said, he thought it would be as well to postpone the further consideration of the question until after the Public Accounts Committee had reported. As he understood the matter, a sum of £300,000 was voted for the purpose of constructing a tactical camp in the North of England; but only a small portion of land had been bought in furtherance of that object. The War Office, however, had appropriated £150,000 of this money to extend the camp at Aldershot, and had purchased two or three commons, which were at present just as much at the disposal of the troops at Aldershot for the purposes of manœuvring as they were at the disposal of the public for recreation. That proceeding appeared to him to be very unwise, and he certainly must protest against money voted by Parliament for a specific purpose being diverted into a different channel. He hoped the question would not be finally settled until after it had been considered by the Public Accounts Committee and reported upon to the House.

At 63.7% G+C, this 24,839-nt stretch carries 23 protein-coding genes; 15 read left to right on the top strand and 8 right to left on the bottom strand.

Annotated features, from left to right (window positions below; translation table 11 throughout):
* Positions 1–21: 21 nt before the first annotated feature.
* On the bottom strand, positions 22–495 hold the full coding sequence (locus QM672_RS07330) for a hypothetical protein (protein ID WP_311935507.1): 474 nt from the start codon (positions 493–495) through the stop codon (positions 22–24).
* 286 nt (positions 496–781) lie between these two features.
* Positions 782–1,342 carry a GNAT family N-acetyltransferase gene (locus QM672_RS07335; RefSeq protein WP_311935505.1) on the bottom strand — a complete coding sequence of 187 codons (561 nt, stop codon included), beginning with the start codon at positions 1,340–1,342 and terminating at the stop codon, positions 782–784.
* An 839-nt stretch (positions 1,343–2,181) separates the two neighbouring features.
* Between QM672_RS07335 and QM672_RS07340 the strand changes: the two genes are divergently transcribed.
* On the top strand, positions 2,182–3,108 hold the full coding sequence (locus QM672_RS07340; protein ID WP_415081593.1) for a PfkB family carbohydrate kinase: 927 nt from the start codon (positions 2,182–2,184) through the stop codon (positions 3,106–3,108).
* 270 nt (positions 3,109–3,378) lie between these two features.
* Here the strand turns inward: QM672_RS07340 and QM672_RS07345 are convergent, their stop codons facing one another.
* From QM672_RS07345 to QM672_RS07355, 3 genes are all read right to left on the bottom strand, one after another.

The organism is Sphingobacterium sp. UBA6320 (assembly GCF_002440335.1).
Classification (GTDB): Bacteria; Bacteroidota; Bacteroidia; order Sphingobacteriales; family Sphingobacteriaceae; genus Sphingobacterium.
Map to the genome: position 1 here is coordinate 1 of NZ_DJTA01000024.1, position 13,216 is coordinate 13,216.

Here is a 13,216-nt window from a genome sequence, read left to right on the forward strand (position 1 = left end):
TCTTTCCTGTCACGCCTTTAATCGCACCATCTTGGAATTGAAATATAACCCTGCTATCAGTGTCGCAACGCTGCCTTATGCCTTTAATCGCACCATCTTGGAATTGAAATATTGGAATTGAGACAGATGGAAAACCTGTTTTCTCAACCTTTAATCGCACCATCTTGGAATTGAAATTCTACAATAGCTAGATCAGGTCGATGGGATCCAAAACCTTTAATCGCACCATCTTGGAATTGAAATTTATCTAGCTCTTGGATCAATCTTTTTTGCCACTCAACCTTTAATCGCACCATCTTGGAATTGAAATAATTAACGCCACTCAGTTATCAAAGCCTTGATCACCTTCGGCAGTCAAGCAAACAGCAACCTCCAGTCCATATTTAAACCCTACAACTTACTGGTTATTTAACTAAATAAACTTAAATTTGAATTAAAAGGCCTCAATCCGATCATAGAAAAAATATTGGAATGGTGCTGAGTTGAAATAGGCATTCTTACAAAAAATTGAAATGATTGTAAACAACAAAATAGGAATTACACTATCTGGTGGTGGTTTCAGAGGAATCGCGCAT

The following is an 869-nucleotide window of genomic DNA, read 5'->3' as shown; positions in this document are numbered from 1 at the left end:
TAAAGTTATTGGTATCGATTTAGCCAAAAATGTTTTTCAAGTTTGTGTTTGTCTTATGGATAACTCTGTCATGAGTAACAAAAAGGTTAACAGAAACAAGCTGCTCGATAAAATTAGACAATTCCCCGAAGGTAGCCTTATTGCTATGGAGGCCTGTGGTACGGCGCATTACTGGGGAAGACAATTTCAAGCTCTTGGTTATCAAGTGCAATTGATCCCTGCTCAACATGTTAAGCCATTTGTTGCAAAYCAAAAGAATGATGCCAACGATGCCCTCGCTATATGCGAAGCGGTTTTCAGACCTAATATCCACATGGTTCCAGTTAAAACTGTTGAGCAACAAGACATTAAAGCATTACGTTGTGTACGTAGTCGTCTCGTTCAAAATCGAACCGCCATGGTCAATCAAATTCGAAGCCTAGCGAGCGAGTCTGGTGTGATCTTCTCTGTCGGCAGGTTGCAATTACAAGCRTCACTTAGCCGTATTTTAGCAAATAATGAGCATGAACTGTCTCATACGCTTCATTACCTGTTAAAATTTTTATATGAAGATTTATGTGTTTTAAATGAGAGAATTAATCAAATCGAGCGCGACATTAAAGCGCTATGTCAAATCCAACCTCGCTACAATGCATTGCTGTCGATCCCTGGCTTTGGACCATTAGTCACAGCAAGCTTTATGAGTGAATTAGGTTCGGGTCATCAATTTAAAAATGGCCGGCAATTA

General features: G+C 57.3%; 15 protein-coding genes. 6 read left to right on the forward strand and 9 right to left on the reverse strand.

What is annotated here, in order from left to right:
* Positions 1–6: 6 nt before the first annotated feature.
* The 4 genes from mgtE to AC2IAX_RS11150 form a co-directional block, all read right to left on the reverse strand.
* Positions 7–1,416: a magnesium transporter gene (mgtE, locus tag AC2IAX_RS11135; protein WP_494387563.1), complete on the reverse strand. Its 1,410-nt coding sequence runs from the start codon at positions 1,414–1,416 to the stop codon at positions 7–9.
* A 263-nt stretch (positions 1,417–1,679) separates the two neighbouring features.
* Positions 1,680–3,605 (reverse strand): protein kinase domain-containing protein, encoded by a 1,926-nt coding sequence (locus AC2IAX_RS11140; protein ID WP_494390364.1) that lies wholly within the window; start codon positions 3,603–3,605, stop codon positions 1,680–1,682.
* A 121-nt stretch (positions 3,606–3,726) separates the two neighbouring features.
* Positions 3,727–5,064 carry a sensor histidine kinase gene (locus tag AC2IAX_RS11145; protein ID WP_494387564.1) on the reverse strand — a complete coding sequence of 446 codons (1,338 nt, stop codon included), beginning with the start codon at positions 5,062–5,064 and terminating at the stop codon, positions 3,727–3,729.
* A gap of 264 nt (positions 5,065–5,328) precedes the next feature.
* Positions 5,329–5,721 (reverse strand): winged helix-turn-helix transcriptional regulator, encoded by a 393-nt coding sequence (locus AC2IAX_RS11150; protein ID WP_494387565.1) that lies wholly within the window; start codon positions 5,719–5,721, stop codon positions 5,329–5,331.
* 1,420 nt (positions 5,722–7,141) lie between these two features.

said, he was glad that a supporter of the Government had, brought forward a subject in which the conduct of the Government had been called in question. It was highly necessary that Parliament should look more closely after this matter. The various Departments were too ready to lay hold of unappropriated balances, and transfer them from one purpose to another.


supported the suggestion of the hon. and gallant Baronet the Member for West Sussex (Sir Walter B. Barttelot) that the men in the Militia Reserve should be allowed the option of joining the Army Reserve, if they chose, after completing their term of service with the Force to which they belonged. The Militia Reserve had come forward on this occasion in a manner that was deserving of all praise. It was generally supposed that the Reserves of the Army and the Militia were due to Lord Cardwell; but the credit in connection with, the Militia Reserve was due to General Peel.